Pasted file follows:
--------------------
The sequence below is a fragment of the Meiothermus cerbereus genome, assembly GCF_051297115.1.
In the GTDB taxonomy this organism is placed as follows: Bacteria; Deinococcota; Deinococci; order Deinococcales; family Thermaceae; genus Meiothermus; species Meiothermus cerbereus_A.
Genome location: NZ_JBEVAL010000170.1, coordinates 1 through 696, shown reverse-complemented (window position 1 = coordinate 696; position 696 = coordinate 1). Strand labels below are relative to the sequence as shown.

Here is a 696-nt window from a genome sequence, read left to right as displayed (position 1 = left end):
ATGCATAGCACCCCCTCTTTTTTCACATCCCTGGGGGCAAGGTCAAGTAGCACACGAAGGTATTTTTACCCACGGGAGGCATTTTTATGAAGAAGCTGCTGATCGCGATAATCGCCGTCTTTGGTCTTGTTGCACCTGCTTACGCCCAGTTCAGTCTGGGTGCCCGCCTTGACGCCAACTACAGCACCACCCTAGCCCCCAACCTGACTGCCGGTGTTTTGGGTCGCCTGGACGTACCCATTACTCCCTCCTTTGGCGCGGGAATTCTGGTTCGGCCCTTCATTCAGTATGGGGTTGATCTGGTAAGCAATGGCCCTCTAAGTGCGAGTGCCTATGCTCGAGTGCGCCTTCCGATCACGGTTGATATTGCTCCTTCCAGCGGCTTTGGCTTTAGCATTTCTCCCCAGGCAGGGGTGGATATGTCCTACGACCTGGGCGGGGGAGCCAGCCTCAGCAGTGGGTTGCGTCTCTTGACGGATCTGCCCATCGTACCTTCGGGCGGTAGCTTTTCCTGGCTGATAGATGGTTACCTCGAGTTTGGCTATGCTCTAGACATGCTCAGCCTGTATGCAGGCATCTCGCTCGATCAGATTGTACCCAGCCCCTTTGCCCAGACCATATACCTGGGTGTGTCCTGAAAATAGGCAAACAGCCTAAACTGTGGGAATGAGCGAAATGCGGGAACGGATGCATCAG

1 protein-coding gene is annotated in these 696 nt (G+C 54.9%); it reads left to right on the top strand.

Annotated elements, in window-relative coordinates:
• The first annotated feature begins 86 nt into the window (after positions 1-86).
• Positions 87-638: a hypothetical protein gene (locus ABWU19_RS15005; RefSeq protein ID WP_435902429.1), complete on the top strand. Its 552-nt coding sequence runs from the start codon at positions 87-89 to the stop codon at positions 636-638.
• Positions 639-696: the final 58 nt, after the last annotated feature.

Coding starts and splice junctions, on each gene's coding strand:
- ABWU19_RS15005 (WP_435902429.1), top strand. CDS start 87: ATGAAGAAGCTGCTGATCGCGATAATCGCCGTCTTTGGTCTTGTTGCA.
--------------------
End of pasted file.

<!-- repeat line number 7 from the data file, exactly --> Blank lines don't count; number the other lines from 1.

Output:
Annotated elements, in window-relative coordinates: